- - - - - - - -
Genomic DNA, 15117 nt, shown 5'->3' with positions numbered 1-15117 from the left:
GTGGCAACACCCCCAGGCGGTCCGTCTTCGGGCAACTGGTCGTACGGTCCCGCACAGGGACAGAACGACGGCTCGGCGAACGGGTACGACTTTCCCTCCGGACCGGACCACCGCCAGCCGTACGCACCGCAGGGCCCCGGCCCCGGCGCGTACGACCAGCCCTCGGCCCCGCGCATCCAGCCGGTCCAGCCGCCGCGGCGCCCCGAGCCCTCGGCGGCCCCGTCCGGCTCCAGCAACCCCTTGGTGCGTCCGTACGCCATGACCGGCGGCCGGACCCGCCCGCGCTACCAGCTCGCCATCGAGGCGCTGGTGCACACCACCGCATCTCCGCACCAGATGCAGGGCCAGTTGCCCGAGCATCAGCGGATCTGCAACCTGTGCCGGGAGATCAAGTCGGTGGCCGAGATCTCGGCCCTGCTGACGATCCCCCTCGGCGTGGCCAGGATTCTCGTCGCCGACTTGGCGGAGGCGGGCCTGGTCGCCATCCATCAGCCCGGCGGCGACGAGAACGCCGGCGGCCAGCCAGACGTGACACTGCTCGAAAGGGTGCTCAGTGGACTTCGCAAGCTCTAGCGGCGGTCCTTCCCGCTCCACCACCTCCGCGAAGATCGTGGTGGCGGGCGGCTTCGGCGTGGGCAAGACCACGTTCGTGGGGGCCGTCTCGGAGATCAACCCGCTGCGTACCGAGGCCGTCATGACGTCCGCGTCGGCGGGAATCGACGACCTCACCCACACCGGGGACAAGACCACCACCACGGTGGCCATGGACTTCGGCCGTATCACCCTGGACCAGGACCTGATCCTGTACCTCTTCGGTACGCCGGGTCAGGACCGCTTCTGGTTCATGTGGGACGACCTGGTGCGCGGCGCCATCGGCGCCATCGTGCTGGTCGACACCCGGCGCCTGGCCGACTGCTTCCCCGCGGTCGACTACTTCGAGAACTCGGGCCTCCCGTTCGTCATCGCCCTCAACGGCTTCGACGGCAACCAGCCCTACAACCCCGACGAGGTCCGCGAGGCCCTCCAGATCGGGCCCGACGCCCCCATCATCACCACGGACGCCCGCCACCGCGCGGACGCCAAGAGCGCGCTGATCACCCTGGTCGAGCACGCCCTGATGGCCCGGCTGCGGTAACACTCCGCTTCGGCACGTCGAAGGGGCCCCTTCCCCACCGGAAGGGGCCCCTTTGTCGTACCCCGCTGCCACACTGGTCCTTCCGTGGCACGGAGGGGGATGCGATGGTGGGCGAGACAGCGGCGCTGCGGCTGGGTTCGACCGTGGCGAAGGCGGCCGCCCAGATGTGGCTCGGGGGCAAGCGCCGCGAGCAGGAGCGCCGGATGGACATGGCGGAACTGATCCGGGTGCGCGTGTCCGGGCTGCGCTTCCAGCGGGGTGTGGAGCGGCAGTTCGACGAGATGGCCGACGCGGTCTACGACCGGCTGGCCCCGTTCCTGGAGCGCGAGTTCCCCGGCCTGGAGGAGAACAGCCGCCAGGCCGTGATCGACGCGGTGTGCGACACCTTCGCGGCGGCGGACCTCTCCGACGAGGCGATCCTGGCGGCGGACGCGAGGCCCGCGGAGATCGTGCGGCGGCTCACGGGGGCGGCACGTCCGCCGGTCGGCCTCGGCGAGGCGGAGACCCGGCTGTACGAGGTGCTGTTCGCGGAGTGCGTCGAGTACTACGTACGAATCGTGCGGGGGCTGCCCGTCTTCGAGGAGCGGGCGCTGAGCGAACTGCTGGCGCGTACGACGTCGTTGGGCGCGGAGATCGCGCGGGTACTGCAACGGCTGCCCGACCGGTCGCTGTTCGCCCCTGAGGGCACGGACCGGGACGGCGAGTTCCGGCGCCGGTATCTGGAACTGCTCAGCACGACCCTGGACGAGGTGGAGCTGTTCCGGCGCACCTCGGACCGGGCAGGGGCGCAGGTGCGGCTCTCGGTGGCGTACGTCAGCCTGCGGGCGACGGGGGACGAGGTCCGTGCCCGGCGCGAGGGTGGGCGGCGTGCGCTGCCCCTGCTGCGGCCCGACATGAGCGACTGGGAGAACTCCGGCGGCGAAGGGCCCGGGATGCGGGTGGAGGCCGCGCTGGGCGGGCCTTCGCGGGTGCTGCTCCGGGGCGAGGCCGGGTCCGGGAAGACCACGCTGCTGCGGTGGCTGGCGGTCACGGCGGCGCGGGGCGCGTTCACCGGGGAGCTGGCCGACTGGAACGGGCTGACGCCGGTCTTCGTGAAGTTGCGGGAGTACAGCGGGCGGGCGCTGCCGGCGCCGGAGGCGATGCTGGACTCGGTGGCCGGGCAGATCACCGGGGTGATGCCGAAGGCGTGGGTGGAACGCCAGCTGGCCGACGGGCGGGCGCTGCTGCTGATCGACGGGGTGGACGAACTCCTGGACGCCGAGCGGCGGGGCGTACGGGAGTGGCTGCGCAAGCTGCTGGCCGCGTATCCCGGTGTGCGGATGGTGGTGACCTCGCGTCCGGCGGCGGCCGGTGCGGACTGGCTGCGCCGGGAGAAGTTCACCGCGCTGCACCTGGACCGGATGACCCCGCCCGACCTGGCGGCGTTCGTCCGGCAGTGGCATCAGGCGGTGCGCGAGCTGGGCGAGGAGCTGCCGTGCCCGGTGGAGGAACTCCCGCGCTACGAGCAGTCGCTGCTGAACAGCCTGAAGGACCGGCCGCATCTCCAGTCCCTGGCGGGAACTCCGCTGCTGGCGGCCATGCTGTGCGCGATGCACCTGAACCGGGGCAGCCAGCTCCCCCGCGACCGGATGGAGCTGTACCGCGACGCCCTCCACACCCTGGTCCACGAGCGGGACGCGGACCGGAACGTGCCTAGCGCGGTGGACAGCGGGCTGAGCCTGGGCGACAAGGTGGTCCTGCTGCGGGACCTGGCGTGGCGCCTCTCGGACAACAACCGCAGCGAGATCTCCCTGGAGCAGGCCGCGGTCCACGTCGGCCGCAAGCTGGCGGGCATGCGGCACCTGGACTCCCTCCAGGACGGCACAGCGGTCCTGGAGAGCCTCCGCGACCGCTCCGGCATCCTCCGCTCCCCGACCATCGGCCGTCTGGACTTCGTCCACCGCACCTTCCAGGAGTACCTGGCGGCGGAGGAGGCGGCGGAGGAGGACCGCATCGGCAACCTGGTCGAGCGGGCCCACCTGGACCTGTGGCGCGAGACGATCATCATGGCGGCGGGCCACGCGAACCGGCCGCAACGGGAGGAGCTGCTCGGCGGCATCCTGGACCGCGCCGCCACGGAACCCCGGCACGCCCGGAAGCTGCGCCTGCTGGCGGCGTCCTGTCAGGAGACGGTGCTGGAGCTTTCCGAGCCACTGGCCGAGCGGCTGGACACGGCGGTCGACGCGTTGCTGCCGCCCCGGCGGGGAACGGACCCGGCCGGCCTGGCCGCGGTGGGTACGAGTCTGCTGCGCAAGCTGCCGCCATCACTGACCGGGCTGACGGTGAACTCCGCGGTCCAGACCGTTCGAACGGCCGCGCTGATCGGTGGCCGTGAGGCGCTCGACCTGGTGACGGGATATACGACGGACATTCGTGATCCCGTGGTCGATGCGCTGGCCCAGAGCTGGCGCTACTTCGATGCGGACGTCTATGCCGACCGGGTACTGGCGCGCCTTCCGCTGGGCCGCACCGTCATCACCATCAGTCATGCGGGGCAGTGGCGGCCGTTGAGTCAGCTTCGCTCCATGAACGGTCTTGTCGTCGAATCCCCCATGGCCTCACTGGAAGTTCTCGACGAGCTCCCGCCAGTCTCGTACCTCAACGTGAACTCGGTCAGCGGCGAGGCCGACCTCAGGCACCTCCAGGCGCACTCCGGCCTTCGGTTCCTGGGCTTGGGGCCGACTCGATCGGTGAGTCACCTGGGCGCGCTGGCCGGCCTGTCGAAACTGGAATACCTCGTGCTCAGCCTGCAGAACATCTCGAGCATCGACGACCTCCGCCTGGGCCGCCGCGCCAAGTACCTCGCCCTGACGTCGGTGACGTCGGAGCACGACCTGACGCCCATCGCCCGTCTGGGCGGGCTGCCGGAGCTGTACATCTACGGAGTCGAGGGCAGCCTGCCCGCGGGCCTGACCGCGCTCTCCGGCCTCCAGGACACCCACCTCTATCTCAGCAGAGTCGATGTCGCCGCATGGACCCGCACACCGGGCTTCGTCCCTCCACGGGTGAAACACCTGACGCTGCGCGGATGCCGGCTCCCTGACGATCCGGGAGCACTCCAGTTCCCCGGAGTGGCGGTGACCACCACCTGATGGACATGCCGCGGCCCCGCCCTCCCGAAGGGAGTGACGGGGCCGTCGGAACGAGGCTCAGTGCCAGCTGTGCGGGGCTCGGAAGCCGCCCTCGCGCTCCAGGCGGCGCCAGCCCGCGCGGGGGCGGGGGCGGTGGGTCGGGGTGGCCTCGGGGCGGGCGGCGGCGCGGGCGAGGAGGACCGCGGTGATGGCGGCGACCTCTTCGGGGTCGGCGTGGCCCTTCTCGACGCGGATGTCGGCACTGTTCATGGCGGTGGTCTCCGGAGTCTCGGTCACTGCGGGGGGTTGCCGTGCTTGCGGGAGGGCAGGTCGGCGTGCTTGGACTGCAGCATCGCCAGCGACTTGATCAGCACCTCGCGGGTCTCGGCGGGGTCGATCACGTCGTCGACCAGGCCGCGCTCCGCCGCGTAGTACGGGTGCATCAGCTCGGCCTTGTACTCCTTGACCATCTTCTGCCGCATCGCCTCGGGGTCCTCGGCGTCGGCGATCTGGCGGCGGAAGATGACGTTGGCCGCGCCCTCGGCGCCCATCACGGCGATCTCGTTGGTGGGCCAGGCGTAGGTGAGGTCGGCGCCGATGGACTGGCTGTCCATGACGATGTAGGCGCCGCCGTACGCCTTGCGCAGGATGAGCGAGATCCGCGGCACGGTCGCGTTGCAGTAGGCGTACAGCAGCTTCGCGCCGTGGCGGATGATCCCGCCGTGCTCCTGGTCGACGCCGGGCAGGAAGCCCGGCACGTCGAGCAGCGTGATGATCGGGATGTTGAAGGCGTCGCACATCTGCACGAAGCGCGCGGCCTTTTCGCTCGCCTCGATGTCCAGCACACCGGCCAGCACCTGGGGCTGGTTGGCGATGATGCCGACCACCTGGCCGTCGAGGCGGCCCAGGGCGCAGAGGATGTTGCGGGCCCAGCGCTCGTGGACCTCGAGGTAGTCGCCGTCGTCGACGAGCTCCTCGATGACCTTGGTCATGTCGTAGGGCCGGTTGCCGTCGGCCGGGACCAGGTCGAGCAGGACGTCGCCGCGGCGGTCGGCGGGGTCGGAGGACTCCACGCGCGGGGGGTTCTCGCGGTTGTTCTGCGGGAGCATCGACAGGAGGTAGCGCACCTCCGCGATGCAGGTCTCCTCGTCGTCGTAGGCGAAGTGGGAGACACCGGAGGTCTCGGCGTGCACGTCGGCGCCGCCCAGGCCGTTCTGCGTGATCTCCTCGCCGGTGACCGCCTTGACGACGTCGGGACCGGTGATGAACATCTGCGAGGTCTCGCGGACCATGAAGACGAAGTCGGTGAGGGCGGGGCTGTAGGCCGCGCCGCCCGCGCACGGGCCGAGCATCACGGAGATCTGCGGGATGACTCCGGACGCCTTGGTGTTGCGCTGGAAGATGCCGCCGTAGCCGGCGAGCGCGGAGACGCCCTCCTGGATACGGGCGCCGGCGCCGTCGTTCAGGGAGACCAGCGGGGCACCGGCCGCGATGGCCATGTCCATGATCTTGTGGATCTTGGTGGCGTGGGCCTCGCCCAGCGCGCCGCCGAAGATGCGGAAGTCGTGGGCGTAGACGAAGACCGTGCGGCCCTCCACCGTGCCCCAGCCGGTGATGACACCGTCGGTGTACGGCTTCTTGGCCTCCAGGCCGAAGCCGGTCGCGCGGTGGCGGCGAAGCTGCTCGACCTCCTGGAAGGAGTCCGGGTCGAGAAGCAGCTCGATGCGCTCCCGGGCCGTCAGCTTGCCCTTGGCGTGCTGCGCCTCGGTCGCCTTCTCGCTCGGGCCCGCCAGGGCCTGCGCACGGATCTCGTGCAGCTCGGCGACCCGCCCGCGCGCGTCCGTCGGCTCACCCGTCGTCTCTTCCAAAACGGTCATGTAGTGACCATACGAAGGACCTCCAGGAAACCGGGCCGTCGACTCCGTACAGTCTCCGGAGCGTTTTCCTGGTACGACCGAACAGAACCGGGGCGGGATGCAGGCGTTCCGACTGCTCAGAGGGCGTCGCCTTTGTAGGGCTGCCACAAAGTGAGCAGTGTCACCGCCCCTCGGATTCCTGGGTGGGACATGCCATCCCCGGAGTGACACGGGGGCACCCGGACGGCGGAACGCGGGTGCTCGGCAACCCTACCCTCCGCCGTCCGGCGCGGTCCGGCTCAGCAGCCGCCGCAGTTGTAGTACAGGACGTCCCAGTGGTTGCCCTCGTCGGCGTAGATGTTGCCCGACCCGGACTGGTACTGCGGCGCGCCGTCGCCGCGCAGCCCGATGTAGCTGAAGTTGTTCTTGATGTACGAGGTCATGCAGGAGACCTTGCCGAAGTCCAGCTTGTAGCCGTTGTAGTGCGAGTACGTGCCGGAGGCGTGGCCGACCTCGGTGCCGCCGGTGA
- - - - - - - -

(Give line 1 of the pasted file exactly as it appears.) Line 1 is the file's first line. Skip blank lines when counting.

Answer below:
Genomic DNA, 15117 nt, shown 5'->3' with positions numbered 1-15117 from the left: